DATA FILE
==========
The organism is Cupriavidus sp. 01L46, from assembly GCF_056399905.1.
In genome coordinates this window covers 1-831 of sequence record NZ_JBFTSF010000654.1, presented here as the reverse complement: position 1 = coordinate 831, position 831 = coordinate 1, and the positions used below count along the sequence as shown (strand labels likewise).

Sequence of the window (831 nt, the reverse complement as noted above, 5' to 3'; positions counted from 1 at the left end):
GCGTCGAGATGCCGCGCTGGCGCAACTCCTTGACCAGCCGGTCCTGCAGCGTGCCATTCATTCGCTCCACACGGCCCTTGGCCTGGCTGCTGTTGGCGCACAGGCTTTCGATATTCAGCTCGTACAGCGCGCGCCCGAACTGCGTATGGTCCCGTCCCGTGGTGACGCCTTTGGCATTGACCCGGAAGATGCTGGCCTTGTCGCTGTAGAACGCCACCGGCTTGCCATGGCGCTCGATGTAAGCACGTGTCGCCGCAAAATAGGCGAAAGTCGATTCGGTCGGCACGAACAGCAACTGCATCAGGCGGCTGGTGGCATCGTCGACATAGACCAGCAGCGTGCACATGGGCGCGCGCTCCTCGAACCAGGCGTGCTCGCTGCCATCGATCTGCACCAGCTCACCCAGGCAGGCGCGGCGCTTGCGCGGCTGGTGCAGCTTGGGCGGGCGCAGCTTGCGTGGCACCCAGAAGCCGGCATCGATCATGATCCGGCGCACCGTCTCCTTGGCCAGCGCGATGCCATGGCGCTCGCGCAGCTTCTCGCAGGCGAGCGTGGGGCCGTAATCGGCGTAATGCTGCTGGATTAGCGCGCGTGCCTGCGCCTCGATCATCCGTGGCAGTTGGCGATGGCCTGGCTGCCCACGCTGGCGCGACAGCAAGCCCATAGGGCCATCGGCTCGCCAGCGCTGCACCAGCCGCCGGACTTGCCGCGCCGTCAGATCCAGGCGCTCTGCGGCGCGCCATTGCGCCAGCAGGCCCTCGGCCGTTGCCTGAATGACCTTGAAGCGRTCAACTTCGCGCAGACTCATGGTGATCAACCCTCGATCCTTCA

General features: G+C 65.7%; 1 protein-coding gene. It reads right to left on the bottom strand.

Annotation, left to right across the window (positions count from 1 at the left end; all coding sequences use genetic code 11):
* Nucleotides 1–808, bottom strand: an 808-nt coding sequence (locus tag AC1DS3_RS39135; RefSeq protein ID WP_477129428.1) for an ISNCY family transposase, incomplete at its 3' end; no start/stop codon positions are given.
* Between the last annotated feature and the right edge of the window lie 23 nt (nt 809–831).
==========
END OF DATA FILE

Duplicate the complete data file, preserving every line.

The organism is Cupriavidus sp. 01L46, from assembly GCF_056399905.1.
In genome coordinates this window covers 1-831 of sequence record NZ_JBFTSF010000654.1, presented here as the reverse complement: position 1 = coordinate 831, position 831 = coordinate 1, and the positions used below count along the sequence as shown (strand labels likewise).

Sequence of the window (831 nt, the reverse complement as noted above, 5' to 3'; positions counted from 1 at the left end):
GCGTCGAGATGCCGCGCTGGCGCAACTCCTTGACCAGCCGGTCCTGCAGCGTGCCATTCATTCGCTCCACACGGCCCTTGGCCTGGCTGCTGTTGGCGCACAGGCTTTCGATATTCAGCTCGTACAGCGCGCGCCCGAACTGCGTATGGTCCCGTCCCGTGGTGACGCCTTTGGCATTGACCCGGAAGATGCTGGCCTTGTCGCTGTAGAACGCCACCGGCTTGCCATGGCGCTCGATGTAAGCACGTGTCGCCGCAAAATAGGCGAAAGTCGATTCGGTCGGCACGAACAGCAACTGCATCAGGCGGCTGGTGGCATCGTCGACATAGACCAGCAGCGTGCACATGGGCGCGCGCTCCTCGAACCAGGCGTGCTCGCTGCCATCGATCTGCACCAGCTCACCCAGGCAGGCGCGGCGCTTGCGCGGCTGGTGCAGCTTGGGCGGGCGCAGCTTGCGTGGCACCCAGAAGCCGGCATCGATCATGATCCGGCGCACCGTCTCCTTGGCCAGCGCGATGCCATGGCGCTCGCGCAGCTTCTCGCAGGCGAGCGTGGGGCCGTAATCGGCGTAATGCTGCTGGATTAGCGCGCGTGCCTGCGCCTCGATCATCCGTGGCAGTTGGCGATGGCCTGGCTGCCCACGCTGGCGCGACAGCAAGCCCATAGGGCCATCGGCTCGCCAGCGCTGCACCAGCCGCCGGACTTGCCGCGCCGTCAGATCCAGGCGCTCTGCGGCGCGCCATTGCGCCAGCAGGCCCTCGGCCGTTGCCTGAATGACCTTGAAGCGRTCAACTTCGCGCAGACTCATGGTGATCAACCCTCGATCCTTCA

General features: G+C 65.7%; 1 protein-coding gene. It reads right to left on the bottom strand.

Annotation, left to right across the window (positions count from 1 at the left end; all coding sequences use genetic code 11):
* Nucleotides 1–808, bottom strand: an 808-nt coding sequence (locus tag AC1DS3_RS39135; RefSeq protein ID WP_477129428.1) for an ISNCY family transposase, incomplete at its 3' end; no start/stop codon positions are given.
* Between the last annotated feature and the right edge of the window lie 23 nt (nt 809–831).